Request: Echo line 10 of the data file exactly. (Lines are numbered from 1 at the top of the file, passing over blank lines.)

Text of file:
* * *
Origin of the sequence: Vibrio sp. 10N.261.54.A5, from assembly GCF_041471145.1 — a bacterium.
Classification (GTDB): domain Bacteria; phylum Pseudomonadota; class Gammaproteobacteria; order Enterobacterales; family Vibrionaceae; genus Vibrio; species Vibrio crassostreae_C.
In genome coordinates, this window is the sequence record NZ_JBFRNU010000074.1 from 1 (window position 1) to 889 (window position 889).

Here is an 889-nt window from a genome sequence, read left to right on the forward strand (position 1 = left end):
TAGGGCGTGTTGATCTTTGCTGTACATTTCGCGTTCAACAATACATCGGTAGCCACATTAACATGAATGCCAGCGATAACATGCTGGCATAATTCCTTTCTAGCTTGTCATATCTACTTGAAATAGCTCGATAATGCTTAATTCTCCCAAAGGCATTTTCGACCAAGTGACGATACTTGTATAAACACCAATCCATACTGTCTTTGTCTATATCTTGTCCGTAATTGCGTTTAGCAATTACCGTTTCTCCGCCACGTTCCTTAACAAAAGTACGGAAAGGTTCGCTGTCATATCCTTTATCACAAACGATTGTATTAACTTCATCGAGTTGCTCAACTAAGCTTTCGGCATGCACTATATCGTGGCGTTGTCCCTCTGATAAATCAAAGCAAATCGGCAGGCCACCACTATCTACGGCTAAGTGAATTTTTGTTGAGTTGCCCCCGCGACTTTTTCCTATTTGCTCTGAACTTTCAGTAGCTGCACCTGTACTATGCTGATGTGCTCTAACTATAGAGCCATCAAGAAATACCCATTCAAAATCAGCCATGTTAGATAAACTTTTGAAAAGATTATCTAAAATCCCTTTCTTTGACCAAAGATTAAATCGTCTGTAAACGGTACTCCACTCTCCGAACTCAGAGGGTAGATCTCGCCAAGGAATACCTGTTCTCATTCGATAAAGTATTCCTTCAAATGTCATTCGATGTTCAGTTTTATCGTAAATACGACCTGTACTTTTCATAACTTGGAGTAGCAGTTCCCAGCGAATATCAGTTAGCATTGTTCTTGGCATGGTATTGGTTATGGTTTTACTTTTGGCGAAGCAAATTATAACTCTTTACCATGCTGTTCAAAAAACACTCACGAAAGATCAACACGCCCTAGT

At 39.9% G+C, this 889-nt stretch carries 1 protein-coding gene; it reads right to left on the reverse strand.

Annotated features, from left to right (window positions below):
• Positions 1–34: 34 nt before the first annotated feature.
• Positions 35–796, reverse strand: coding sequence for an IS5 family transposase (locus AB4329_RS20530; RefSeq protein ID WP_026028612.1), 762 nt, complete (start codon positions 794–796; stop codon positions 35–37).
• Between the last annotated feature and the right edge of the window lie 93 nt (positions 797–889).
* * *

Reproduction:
• Between the last annotated feature and the right edge of the window lie 93 nt (positions 797–889).